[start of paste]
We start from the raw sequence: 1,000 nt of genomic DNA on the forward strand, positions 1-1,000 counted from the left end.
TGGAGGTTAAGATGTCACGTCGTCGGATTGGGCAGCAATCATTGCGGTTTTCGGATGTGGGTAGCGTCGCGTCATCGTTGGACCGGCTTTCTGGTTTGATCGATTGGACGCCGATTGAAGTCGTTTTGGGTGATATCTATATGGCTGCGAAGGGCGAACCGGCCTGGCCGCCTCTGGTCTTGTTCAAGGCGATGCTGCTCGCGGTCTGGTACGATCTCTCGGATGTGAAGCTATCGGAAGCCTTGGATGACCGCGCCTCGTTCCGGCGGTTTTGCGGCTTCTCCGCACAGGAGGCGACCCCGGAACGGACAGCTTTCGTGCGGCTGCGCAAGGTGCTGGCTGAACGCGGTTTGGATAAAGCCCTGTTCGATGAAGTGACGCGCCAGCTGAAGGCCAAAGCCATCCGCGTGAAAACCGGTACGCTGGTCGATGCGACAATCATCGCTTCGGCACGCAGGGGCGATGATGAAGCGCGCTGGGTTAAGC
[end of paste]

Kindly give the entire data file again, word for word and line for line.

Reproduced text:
We start from the raw sequence: 1,000 nt of genomic DNA on the forward strand, positions 1-1,000 counted from the left end.
TGGAGGTTAAGATGTCACGTCGTCGGATTGGGCAGCAATCATTGCGGTTTTCGGATGTGGGTAGCGTCGCGTCATCGTTGGACCGGCTTTCTGGTTTGATCGATTGGACGCCGATTGAAGTCGTTTTGGGTGATATCTATATGGCTGCGAAGGGCGAACCGGCCTGGCCGCCTCTGGTCTTGTTCAAGGCGATGCTGCTCGCGGTCTGGTACGATCTCTCGGATGTGAAGCTATCGGAAGCCTTGGATGACCGCGCCTCGTTCCGGCGGTTTTGCGGCTTCTCCGCACAGGAGGCGACCCCGGAACGGACAGCTTTCGTGCGGCTGCGCAAGGTGCTGGCTGAACGCGGTTTGGATAAAGCCCTGTTCGATGAAGTGACGCGCCAGCTGAAGGCCAAAGCCATCCGCGTGAAAACCGGTACGCTGGTCGATGCGACAATCATCGCTTCGGCACGCAGGGGCGATGATGAAGCGCGCTGGGTTAAGC